This Movie Comes to DVD and It’s Like Watching History

gillette2The 1916 film Sherlock Holmes starring William Gillette was thought lost forever, but it was recently found and restored to a masterpiece.  I’ve finally got my own copy on DVD. The restored movie premiered this summer in San Francisco and I can’t help but feel this is like watching history, albeit literature and film history, caught on DVD.  This movie was found deep in the French film archives and the whole Sherlockian world celebrated, mostly because William Gillette was the definitive Sherlock Holmes of the early 1900s and created some of the Holmes tropes we now take for granted.  The deerstalker cap, the pipe, and the smoking jacket were all made famous on stage and the big screen by Gillette.  Nobody even comes close to the historical significance Gillette brings to Sherlock Holmes.  To say this was an important release would be an understatement.

This is a silent film.  The copy shown in San Francisco around 1920 has been lost forever, so it’s really a French version that was found and restored.  They had to take a black and white copy of the film and “tint” it like it might have been seen during that era.  They had to change all the titles from French to English, of course.  Not to mention, the film rolls were damaged and degraded due to age, so they had to be repaired and digitally scanned.  They had to make sure everything was perfect.  I’m a little biased because I love Sherlock Holmes, but it’s perfect.  It’s a great film.  

Holmes is hired by a woman to help her against some unscrupulous criminals, who want to steal some valuable papers from her in order to blackmail a rich Prince.  “The Prince’s Papers” is a great work, selectively cut up into episodes like a serial.  Many of the titles invite the audience back next week to see more of the adventure.  It’s perfectly preserved this way.  None of the presentation in the film feels off at all.  Not Holmes.  Not the dialogue titles.  Even the music is amazing.  As a serial, it feels like something that was really shown in the 20s.  It all works.

William Gillette himself exceeded my expectations in his performance as Sherlock Holmes, which is quite a feat considering I’m a big fan of Jeremy Brett, Basil Rathbone, and others.  His mannerisms and performance felt authentic.  His movie is as close as it gets to an authentic period piece Sherlock Holmes without having to go back in time.  Since the last Holmes stories were published around 1927, this movie is contemporary and brings the stories to life.  Conan Doyle must have seen the movie, because he later used a character named Billy in his stories that was first in the movie and play.

The movie has a similar plot to “A Scandal in Bohemia”, and some of the plot points are pulled directly from the original story.  Holmes tricks the lady into revealing where she is hiding the papers, just like in the original story.  He becomes infatuated with the lady, just like in the original story.  This is not unusual, as the movie is based on a play written by Gillette, which was itself inspired by “A Scandal in Bohemia”.  They throw in Moriarty as the villain, so that’s one big difference, at least.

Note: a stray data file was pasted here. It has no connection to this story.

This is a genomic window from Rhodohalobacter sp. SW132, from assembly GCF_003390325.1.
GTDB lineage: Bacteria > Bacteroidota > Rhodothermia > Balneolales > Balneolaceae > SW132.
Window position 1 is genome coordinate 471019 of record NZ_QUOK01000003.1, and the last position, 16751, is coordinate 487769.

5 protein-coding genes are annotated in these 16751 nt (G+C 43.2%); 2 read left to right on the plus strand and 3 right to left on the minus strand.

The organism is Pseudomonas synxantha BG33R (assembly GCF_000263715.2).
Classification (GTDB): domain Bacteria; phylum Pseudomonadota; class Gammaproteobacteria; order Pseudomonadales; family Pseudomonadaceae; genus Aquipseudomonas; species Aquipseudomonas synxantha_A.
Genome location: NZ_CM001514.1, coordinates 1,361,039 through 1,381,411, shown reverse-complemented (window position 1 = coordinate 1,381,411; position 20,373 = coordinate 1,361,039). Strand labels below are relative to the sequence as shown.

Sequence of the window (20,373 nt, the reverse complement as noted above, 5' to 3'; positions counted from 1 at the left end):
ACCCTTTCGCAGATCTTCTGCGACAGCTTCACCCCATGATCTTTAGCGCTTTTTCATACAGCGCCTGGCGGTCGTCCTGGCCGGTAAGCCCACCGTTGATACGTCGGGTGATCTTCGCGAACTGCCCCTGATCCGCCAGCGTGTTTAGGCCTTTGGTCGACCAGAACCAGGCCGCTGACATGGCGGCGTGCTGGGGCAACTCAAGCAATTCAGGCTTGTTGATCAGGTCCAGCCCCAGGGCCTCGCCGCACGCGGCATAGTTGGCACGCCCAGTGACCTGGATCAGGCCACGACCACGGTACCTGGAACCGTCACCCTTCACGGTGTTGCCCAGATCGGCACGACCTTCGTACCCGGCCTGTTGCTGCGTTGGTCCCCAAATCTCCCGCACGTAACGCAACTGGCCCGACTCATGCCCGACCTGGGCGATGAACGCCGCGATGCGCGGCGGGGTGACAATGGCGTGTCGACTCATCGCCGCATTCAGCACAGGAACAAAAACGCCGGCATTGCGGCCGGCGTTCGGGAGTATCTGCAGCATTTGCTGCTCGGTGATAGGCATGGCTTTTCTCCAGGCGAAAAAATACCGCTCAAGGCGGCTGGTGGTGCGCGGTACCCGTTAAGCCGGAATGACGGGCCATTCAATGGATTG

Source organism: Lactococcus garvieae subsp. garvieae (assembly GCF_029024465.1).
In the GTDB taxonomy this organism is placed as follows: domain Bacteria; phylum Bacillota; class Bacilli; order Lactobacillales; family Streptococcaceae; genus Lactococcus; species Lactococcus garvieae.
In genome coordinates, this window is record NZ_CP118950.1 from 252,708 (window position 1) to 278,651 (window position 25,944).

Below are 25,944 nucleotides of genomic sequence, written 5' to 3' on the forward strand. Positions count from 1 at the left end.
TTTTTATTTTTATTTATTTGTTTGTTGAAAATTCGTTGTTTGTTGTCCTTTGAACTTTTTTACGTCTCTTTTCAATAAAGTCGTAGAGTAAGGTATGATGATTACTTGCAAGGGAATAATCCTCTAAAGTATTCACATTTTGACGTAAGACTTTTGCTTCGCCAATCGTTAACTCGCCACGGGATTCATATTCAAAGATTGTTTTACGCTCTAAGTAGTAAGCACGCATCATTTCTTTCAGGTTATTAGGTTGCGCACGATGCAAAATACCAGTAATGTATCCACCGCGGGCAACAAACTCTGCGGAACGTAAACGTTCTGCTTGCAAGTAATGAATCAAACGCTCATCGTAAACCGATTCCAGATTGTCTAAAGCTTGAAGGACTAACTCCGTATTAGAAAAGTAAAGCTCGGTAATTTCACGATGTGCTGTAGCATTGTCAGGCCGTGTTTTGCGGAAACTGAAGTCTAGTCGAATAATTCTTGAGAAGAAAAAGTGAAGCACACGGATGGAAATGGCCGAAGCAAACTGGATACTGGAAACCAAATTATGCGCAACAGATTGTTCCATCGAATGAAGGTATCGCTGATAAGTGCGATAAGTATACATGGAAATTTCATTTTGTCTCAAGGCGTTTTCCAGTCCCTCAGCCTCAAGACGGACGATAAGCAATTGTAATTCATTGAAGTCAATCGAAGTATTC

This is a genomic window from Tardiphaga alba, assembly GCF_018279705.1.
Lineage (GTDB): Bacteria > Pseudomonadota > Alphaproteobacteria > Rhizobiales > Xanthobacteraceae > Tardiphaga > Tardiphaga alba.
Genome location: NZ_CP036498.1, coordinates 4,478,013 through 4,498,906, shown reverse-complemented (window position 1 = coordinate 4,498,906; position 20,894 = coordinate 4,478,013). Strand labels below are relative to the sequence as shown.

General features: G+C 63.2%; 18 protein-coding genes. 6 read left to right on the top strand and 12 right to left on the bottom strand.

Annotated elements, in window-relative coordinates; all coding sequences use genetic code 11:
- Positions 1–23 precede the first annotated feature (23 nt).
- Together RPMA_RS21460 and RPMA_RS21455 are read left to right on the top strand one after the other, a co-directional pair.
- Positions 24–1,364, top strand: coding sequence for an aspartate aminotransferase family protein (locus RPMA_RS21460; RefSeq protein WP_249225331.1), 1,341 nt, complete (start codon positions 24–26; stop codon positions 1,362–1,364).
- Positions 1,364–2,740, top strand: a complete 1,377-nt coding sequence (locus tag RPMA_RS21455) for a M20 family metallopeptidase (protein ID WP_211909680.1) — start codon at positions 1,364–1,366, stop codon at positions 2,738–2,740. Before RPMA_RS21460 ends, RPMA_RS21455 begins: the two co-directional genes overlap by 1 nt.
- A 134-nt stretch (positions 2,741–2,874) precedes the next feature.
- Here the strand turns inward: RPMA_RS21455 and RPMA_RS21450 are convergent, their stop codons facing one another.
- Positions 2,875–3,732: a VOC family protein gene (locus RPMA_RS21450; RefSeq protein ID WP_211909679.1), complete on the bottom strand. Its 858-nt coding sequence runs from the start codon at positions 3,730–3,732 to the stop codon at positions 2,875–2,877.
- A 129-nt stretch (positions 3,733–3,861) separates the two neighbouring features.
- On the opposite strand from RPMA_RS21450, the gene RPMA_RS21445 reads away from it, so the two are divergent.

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Examples of the tinting done in Sherlock Holmes

Lastly, I have to say more about the presentation.  I didn’t think I would like a silent film like this one, but it’s fine and the fact that it has no spoken dialogue doesn’t detract from anything.  If anything, it has great atmosphere thanks to the moody violins and background music.  The film has been tinted blue in some scenes to represent the outdoors and that works very well.  Indoor scenes are tinted orange.  You might wonder how they could have known what shade of color to use for the tint, and there is a very interesting documentary on the DVD revealing all the secrets of the restoration like this one.  There was ONE slide in the film negative tinted orange, which gave them a reference color.  ONE.  Amazing luck, right?  For the blue, they picked out a period blue color and it works.  It’s a great restoration.

In all, this is a great piece of history which is a welcome addition to my Sherlock Holmes collection.  The state of the movie on DVD is just incredible.  I can’t get over it.  All the skips, tears, and damage talked about in the documentary is gone.  I couldn’t even tell where the damage had been  It’s an amazing restoration.  The only negative is that it feels like “A Scandal in Bohemia” all over again, but even that complaint is minor, because the characters are different, the scenes are different and the plot follows a different line, overall.  

William Gillette played Sherlock Holmes over 200 times on stage and this is the ONLY movie capturing his performance, so finding it is historical. The DVD presentation captures some of that history.  I would recommend it to anyone interested in history, literature, Sherlock Holmes, or film in general.  It’s something special.

 

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